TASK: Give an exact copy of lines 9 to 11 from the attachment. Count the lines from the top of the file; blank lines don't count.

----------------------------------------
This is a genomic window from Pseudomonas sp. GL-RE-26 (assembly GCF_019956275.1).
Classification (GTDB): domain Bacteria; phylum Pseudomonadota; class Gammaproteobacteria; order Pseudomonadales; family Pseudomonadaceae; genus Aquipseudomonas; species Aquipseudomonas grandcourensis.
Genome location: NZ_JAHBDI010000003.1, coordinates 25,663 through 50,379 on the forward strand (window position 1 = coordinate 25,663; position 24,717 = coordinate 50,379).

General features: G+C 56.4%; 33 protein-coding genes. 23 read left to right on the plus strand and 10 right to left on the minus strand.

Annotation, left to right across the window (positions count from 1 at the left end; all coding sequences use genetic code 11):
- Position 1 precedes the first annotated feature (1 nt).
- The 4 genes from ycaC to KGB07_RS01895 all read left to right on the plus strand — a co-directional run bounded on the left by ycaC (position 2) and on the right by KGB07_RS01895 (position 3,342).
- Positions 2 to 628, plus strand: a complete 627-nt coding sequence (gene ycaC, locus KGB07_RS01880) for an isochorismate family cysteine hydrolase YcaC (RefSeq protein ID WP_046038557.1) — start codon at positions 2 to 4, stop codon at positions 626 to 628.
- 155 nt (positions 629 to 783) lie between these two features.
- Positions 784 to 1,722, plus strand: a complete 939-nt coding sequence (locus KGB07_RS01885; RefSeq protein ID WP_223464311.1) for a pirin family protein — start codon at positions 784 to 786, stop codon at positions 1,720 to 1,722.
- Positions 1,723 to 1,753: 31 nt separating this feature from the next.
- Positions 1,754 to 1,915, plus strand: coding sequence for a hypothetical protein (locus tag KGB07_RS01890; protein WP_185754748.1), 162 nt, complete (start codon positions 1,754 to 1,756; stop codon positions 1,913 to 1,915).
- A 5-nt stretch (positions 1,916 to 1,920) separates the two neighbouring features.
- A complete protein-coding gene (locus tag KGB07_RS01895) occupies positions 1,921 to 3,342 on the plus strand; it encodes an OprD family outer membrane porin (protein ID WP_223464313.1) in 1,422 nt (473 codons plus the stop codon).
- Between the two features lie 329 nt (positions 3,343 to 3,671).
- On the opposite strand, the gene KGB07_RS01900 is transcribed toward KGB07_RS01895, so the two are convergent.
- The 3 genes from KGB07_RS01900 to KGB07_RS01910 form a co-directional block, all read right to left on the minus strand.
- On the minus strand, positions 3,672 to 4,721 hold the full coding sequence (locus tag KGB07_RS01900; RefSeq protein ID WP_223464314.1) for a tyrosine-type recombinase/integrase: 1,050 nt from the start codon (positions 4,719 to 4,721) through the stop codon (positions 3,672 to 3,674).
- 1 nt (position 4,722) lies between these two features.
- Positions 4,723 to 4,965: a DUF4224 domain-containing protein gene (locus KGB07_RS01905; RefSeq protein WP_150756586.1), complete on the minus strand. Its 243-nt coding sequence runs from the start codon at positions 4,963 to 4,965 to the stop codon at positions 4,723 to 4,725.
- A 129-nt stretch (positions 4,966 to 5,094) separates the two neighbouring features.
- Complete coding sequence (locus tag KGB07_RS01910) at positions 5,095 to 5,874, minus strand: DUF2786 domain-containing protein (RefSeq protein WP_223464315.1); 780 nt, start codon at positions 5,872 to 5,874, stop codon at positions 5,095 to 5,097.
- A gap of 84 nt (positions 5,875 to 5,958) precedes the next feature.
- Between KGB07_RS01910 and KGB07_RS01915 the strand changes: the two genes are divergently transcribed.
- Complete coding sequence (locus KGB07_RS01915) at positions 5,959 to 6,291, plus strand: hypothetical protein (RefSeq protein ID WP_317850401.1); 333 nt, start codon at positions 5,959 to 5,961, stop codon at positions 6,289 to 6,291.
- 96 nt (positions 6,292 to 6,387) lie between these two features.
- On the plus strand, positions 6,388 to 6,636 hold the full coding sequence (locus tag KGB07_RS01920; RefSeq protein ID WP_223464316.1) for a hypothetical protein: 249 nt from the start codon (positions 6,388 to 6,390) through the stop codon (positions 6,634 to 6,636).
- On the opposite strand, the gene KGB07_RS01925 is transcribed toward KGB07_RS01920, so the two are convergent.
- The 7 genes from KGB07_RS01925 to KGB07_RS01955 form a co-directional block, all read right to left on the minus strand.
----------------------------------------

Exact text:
- 155 nt (positions 629 to 783) lie between these two features.
- Positions 784 to 1,722, plus strand: a complete 939-nt coding sequence (locus KGB07_RS01885; RefSeq protein ID WP_223464311.1) for a pirin family protein — start codon at positions 784 to 786, stop codon at positions 1,720 to 1,722.
- Positions 1,723 to 1,753: 31 nt separating this feature from the next.